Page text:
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UK government says Scottish Brexit proposal could disrupt trade - letter
April 28, 2017 / 11:04 AM / 6 months ago

UK government says Scottish Brexit proposal could disrupt trade - letter

EDINBURGH (Reuters) - Trade between the United Kingdom’s four nations could be disrupted if Scotland wins a different divorce deal with the European Union, a letter from Brexit minister David Davis published by the Scottish government said on Friday.

Britain's Secretary of State for leaving the EU David Davis arrives at 10 Downing Street in London, Britain April 26, 2017. REUTERS/Hannah McKay

Scotland, where a majority voted to stay in the EU though the United Kingdom as a whole voted to leave at a June referendum, last December proposed a separate trade carve-out for itself in London’s upcoming divorce talks with the EU.

The core of Scotland’s proposal is for it to remain fully within the EU’s single market for goods and services, whereas British Prime Minister Theresa May wants to take the UK out of it to restore control over immigration.

Scotland’s First Minister Nicola Sturgeon says May’s government has not taken the proposals seriously, and she wants a new vote on independence from Britain before its expected March 2019 exit from the EU.

“There are clear barriers to making your proposals a reality,” Davis said in a photocopy of the letter dated March 29 and addressed to Michael Russell, the Scottish minister for UK negotiations on Scotland’s place in Europe.

Russell published the correspondence despite a request from May’s government not to do so.

“Scotland’s accession to the EFTA and then the EEA would not be deliverable and, importantly, would require the consent of all EFTA and EU member states,” Davis wrote. The European Free Trade Association and European Economic Area include non-EU states Norway, Switzerland, Iceland and Liechtenstein.

“Any divergence between EU and UK law - as a result, perhaps, of new EU regulation - could lead to the creation of new barriers to trade within our Union,” Davis said.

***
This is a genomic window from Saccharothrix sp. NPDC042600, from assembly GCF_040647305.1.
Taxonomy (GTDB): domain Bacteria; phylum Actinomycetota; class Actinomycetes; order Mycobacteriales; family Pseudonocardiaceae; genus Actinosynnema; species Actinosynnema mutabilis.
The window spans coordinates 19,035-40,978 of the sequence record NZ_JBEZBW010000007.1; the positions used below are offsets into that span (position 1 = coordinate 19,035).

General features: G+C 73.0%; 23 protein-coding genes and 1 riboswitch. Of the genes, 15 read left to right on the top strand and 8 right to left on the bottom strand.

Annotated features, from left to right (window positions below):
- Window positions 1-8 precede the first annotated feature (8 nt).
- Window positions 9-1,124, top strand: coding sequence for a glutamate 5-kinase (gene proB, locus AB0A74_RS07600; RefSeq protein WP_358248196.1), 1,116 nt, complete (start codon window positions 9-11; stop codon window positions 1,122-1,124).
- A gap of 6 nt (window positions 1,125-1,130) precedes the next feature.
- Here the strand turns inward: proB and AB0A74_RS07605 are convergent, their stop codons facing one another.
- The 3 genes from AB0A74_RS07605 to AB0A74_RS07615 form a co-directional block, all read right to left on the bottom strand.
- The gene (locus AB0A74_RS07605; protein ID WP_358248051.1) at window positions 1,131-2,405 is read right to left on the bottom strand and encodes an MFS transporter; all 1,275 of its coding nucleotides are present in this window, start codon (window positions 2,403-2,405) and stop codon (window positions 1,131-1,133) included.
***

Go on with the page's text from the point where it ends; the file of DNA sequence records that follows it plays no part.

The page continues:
“DISRUPTION”

He added that it could create potential “significant disruption to the internal UK market”.

The letters offer some insight into the British government’s thinking on a separate deal for Scotland after its vote to remain in the EU, as well as the strained relations between London and Edinburgh.

“There is every reason to suggest that with the necessary political will and commitment, these issues could have been addressed,” Russell said.

He said he had ”repeatedly expressed disappointment that the substance of (joint) meetings has not enabled proper discussion or engagement on the strategic choices we face.

“The result is a negotiating position set out solely by the UK government rather than what was set out in the terms of reference, namely to agree a UK approach.”

Russell said his government’s aim of keeping Scotland in the single market was distinct from the May government’s goal of “access or partial access” to the single market which would, he said, undermine Scotland’s economy and society.

Sturgeon says Scotland needs a new referendum on secession to avoid being dragged out of the EU against its will, and she has secured Scottish parliamentary approval for that course.

This has been rebuffed by May’s government. Polls show that while support for independence stands at around 45 percent, nearly half of Scots do not want another vote on secession to be held between the autumn of 2018 and the spring of 2019 - the timetable Sturgeon has proposed.

Scots rejected independence by a 10-point margin in 2014.

Davis said that, with more powers from Brussels to be repatriated to the UK after Brexit, “the outcome of this process will be a significant increase in the decision-making power of each devolved administration”, boosting the role of the assemblies in Northern Ireland, Scotland and Wales.

Britain hopes to continue collaboration with the EU on security and environmental issues and major science, research and technology initiatives to mutual benefit, Davis said.

Reporting by Elisabeth O'Leary; editing by Elizabeth Piper and Mark Heinrich

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